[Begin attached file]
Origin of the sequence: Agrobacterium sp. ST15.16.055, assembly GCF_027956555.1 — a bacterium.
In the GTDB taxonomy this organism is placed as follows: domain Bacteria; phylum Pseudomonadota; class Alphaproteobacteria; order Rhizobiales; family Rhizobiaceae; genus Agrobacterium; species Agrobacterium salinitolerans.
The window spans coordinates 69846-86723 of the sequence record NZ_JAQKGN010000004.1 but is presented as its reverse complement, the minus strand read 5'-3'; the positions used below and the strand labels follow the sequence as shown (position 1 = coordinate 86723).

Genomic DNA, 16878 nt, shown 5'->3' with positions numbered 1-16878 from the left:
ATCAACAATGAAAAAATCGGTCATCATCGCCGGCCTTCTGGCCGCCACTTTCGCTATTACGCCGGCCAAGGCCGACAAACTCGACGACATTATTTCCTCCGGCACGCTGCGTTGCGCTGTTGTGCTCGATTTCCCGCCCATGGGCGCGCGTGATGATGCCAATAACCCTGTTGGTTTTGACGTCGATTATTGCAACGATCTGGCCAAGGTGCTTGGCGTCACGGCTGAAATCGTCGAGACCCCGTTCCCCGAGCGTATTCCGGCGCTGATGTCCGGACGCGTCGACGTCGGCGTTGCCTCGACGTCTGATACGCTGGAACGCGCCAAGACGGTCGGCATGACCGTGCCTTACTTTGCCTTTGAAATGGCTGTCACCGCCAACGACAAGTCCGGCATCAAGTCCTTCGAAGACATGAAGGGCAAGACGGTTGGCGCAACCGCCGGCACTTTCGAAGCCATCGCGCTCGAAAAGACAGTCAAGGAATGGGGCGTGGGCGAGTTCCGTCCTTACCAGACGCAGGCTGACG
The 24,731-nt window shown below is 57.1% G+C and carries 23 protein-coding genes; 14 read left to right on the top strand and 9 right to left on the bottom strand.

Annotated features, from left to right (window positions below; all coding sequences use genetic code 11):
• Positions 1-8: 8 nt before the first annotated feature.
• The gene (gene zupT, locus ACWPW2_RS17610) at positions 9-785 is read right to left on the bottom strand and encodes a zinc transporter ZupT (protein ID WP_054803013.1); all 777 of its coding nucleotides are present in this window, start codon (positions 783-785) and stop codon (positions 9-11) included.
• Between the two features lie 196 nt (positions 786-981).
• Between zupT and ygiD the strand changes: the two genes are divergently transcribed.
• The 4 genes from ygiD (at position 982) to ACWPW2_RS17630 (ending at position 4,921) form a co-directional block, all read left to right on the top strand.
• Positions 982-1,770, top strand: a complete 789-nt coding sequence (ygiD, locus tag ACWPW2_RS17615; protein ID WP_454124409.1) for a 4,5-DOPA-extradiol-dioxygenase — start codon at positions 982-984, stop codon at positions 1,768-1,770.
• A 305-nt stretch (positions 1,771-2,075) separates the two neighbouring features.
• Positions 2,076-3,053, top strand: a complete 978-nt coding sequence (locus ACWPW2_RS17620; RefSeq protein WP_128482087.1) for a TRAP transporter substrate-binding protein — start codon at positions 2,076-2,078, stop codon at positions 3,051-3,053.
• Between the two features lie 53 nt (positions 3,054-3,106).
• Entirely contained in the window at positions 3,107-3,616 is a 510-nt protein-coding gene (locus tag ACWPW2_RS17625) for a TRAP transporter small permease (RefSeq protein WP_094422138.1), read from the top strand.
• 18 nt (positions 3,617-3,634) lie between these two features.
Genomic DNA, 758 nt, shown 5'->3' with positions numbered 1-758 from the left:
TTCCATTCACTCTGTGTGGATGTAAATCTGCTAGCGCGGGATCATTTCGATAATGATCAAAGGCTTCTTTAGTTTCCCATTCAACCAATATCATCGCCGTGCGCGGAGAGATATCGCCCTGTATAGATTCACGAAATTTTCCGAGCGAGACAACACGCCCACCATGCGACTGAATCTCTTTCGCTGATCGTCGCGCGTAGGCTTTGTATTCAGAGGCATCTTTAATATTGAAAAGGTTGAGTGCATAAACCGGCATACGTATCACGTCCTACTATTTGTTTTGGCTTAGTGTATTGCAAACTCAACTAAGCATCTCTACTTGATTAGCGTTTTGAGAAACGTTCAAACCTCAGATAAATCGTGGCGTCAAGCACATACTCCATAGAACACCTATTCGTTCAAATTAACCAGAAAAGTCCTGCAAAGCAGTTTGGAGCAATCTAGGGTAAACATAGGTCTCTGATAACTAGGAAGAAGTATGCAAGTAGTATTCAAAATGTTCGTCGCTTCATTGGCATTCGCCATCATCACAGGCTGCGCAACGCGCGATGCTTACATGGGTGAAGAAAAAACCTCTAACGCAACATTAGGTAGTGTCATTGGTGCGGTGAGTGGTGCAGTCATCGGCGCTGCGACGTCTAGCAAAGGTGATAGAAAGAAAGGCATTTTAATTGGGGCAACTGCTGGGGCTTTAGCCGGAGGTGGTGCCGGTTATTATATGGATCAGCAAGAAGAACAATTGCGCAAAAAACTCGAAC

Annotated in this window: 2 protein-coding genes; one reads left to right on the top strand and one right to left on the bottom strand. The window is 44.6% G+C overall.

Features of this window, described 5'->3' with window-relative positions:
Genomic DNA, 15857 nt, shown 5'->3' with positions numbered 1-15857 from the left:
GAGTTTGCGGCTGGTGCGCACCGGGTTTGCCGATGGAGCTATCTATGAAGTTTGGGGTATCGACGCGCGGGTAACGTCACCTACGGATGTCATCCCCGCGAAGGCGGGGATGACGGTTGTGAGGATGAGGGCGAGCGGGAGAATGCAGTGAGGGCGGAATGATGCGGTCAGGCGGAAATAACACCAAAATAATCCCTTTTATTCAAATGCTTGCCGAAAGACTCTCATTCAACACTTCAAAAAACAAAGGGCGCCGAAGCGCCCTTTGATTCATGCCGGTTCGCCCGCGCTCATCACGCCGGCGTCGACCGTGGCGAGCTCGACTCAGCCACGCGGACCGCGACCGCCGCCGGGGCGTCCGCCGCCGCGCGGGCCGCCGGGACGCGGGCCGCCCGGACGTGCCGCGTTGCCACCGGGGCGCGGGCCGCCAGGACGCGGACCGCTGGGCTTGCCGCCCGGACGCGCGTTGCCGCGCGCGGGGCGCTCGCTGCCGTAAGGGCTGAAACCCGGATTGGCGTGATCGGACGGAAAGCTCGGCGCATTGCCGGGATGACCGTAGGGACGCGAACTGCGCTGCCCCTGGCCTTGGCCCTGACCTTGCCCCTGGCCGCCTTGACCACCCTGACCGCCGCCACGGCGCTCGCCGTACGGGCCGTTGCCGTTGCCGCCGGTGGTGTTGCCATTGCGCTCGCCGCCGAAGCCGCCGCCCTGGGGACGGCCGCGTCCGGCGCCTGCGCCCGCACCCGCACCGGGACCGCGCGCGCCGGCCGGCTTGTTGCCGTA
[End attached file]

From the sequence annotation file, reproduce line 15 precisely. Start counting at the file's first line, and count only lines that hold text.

• Positions 2,076-3,053, top strand: a complete 978-nt coding sequence (locus ACWPW2_RS17620; RefSeq protein WP_128482087.1) for a TRAP transporter substrate-binding protein — start codon at positions 2,076-2,078, stop codon at positions 3,051-3,053.